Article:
Putranjiva roxburghii is an ornamental plant of the Euphorbiaceae family. The highly stable and potent trypsin inhibitor from the seed of Putranjiva roxburghii was purified and characterized. The PRTI is a single-chain protein with a molecular weight (Mw) of ~34 kDa that has remarkable stability at a wide range of pH (2–12) and temperature (up to 80 °C). The purified native protein inhibits trypsin with a dissociation constant of 1.4 × 10−11 M (at a 1:1 molar ratio). The sequence analysis revealed that it belongs to the Purine Nucleoside Phosphorylase-Uridine Phosphorylase (PNP-UDP) family, and a ~46-residue insert disrupts the PNP domain. The biochemical studies of full length and truncated (without a 46-residue insert) recombinant Putranjiva roxburghii PNP family protein (PRpnp) revealed that the active site for trypsin-inhibitory activity is located within the 46-residue insert. The truncated PRpnp (without insert) showed strong PNP enzymatic activity, and the full-length PRpnp showed weak PNP enzyme activity. These results specify the evolution of PRpnp to a potent trypsin inhibitor through a 46-amino-acid-long inhibitory residue to cater to the needs of plant defense [175].

5.3. Systemic Acquired Resistance (SAR)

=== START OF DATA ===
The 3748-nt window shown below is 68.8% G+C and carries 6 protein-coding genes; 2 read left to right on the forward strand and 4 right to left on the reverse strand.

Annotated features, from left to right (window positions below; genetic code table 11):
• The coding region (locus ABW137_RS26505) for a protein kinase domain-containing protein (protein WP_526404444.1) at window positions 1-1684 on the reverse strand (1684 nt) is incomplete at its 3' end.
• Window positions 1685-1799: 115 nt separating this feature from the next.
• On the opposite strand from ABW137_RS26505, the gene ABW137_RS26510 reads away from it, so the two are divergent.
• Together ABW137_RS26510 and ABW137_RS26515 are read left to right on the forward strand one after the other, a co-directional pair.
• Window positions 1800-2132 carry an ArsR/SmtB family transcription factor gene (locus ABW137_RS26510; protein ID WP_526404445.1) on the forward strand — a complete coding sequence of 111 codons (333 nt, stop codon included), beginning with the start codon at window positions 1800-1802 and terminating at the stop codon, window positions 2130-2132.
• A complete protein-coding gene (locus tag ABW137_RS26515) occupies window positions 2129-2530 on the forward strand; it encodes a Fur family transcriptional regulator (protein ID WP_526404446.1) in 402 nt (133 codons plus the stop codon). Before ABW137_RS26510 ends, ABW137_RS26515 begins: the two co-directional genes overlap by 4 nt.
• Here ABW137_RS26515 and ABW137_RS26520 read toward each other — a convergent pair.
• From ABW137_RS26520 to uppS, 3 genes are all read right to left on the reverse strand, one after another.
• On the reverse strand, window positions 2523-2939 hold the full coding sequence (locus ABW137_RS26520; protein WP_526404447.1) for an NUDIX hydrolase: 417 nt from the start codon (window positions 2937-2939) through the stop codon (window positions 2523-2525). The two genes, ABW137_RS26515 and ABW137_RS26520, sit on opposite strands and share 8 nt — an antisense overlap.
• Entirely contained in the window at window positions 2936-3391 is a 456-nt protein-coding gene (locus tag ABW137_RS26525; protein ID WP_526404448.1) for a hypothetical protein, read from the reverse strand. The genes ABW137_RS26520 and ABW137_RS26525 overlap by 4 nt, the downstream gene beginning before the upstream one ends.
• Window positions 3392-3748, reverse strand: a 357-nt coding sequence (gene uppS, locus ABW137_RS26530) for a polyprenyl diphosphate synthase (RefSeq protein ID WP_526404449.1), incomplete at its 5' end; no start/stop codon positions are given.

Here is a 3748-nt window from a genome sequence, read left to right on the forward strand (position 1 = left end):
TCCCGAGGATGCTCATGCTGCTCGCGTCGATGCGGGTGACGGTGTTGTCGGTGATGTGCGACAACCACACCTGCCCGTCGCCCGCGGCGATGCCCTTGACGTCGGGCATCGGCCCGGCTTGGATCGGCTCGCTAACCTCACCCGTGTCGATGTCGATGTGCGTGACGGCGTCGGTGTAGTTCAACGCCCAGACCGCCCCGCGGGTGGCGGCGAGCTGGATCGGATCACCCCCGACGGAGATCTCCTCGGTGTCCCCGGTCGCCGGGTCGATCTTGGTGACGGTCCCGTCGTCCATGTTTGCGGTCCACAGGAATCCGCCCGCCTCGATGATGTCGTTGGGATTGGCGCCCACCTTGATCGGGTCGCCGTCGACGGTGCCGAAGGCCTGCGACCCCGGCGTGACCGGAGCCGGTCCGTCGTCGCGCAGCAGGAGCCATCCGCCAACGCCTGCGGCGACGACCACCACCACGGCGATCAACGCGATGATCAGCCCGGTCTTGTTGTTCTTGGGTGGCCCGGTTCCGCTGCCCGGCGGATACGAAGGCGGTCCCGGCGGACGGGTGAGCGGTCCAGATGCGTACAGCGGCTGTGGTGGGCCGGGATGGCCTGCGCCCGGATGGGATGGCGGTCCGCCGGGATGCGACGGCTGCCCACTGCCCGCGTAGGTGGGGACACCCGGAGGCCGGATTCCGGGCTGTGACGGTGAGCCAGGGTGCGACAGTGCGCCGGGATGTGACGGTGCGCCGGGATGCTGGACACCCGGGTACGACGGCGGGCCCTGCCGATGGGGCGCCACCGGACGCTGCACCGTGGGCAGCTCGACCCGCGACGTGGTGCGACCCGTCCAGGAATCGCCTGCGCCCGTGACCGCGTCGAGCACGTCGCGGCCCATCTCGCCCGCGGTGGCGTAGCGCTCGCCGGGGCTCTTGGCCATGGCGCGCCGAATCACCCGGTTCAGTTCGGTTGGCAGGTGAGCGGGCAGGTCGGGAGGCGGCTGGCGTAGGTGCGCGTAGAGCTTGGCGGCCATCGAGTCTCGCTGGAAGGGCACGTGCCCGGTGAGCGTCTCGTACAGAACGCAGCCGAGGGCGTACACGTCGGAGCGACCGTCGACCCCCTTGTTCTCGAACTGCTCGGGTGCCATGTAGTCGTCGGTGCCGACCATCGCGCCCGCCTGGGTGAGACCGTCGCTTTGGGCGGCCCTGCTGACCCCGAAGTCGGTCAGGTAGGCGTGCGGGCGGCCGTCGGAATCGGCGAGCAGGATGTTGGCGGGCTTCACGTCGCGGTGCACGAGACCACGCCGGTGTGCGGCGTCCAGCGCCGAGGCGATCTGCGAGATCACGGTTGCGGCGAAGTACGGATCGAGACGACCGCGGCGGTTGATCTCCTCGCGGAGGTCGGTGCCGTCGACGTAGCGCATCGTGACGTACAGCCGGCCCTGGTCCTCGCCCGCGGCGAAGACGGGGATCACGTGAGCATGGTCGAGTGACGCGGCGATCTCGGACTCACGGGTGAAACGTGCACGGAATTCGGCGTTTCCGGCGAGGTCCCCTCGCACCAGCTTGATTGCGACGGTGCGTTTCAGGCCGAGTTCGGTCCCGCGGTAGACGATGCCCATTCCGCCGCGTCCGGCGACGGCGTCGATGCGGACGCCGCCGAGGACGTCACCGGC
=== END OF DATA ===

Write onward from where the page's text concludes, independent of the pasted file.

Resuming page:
The systemic phenomenon triggered by SA to gain the resistance against pathogen attack, termed as SAR, is also responsible for the expression of defense-related genes [311]. The transgenic-tobacco-expressing SA biosynthesis genes show constitutively the expression of pathogenesis-related (PR) proteins which ultimately lead to resistance against viral and fungal infection [311,312]. Exogenous SA also induces PR genes involved in resistance against viral infection. The induction of SAR, either exogenously or endogenously, would be a potential approach for developing resistance against citrus greening (Figure 10). The defense strategy should be designed to elicit SAR as the pathogens invade the citrus plant. This can be achieved by either applying SA externally or through overexpressing SAR-related genes [191,279]. The NPR1 gene (SAR-inducing proteins) has been used for the induction of the SAR defense system in transgenic citrus. The working principal was an oligomer form of the NPR1 protein that gets converted to a monomeric form after pathogen infection and moves to the nucleus where it activates defense-related genes [313]. The transcription factor induces the expression of the PRgene and ultimately mediates the SA SAR [279]. Transgenic citrus ‘Duncan’ and ‘Hamlin’ lines have been developed by expressing the Arabidopsis NPR1 (AtNPR1) gene against the HLB and citrus canker. The developed lines have displayed an increased tolerance/resistance against HLB and citrus canker [279]. The citrus NPR1 homolog was also overexpressed in ‘Duncan’ grapefruit and reported to activate defense-related genes [283]. A higher level of expression of defense-related genes, i.e., PR1, PR2, and WRKY70, were reported in transgenic sweet orange [314]. The overexpression of the hrpN gene (obtained from Erwinia amylovora) in transgenic citrus ‘Hamlin’ also triggered the SAR and hypersensitive response with the consequent reduced severity of citrus canker by 79% [315]. Brassinosteroids activate ZmMPK5, which is involved in self-propagation of apoplastic H2O2 via regulation of NADPH oxidase gene expression [191]. In brief, there could be a probable correlation between NADPH oxidase gene regulation and the antioxidant defense system of CLas. It was also observed that the production of H2O2 was blocked by pre-treatment with mitogen-activated protein kinase kinase (MAPKK) inhibitors and H2O2 inhibitors or scavengers. The down-regulation of these inhibitors and scavengers would help for up-regulating the expression of NADPH oxidase. This might be useful in enhancing the immunity of citrus plants against CLas by decreasing the amplitude of the antioxidant defense system.